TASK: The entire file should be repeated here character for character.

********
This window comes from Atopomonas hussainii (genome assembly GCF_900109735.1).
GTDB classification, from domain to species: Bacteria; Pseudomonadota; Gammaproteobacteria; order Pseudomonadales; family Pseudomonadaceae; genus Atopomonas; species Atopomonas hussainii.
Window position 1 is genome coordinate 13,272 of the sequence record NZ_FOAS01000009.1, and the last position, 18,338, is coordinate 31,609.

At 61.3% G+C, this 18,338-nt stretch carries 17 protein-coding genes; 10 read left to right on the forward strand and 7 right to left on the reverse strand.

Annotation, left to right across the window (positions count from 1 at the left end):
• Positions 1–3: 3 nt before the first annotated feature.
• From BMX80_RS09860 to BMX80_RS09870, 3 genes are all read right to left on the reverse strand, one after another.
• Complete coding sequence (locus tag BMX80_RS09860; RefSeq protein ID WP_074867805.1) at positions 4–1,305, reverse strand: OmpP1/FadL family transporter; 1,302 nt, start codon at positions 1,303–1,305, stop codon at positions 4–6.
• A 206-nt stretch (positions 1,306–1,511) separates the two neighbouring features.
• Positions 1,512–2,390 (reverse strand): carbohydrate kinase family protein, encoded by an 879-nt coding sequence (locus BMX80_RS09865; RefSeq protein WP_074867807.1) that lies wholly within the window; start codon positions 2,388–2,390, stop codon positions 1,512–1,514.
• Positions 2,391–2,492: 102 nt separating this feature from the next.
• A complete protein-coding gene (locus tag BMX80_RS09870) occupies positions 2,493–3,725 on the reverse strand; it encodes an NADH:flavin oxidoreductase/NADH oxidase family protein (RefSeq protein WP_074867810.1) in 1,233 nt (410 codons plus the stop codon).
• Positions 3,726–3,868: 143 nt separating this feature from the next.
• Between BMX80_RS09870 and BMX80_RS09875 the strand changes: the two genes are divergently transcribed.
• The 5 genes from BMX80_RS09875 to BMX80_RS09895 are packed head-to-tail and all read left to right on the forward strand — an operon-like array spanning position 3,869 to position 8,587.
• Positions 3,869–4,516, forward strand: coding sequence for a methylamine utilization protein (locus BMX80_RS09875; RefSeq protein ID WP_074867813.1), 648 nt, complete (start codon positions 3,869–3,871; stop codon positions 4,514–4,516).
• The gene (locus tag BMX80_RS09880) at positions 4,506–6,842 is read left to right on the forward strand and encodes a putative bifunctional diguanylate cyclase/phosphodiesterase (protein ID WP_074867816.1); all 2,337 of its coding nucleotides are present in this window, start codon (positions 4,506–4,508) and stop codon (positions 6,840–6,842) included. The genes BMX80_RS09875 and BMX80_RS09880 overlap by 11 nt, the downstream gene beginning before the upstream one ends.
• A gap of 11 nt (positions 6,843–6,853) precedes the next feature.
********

This window comes from Atopomonas hussainii (genome assembly GCF_900109735.1).
GTDB classification, from domain to species: Bacteria; Pseudomonadota; Gammaproteobacteria; order Pseudomonadales; family Pseudomonadaceae; genus Atopomonas; species Atopomonas hussainii.
Window position 1 is genome coordinate 13,272 of the sequence record NZ_FOAS01000009.1, and the last position, 18,338, is coordinate 31,609.

At 61.3% G+C, this 18,338-nt stretch carries 17 protein-coding genes; 10 read left to right on the forward strand and 7 right to left on the reverse strand.

Annotation, left to right across the window (positions count from 1 at the left end):
• Positions 1–3: 3 nt before the first annotated feature.
• From BMX80_RS09860 to BMX80_RS09870, 3 genes are all read right to left on the reverse strand, one after another.
• Complete coding sequence (locus tag BMX80_RS09860; RefSeq protein ID WP_074867805.1) at positions 4–1,305, reverse strand: OmpP1/FadL family transporter; 1,302 nt, start codon at positions 1,303–1,305, stop codon at positions 4–6.
• A 206-nt stretch (positions 1,306–1,511) separates the two neighbouring features.
• Positions 1,512–2,390 (reverse strand): carbohydrate kinase family protein, encoded by an 879-nt coding sequence (locus BMX80_RS09865; RefSeq protein WP_074867807.1) that lies wholly within the window; start codon positions 2,388–2,390, stop codon positions 1,512–1,514.
• Positions 2,391–2,492: 102 nt separating this feature from the next.
• A complete protein-coding gene (locus tag BMX80_RS09870) occupies positions 2,493–3,725 on the reverse strand; it encodes an NADH:flavin oxidoreductase/NADH oxidase family protein (RefSeq protein WP_074867810.1) in 1,233 nt (410 codons plus the stop codon).
• Positions 3,726–3,868: 143 nt separating this feature from the next.
• Between BMX80_RS09870 and BMX80_RS09875 the strand changes: the two genes are divergently transcribed.
• The 5 genes from BMX80_RS09875 to BMX80_RS09895 are packed head-to-tail and all read left to right on the forward strand — an operon-like array spanning position 3,869 to position 8,587.
• Positions 3,869–4,516, forward strand: coding sequence for a methylamine utilization protein (locus BMX80_RS09875; RefSeq protein ID WP_074867813.1), 648 nt, complete (start codon positions 3,869–3,871; stop codon positions 4,514–4,516).
• The gene (locus tag BMX80_RS09880) at positions 4,506–6,842 is read left to right on the forward strand and encodes a putative bifunctional diguanylate cyclase/phosphodiesterase (protein ID WP_074867816.1); all 2,337 of its coding nucleotides are present in this window, start codon (positions 4,506–4,508) and stop codon (positions 6,840–6,842) included. The genes BMX80_RS09875 and BMX80_RS09880 overlap by 11 nt, the downstream gene beginning before the upstream one ends.
• A gap of 11 nt (positions 6,843–6,853) precedes the next feature.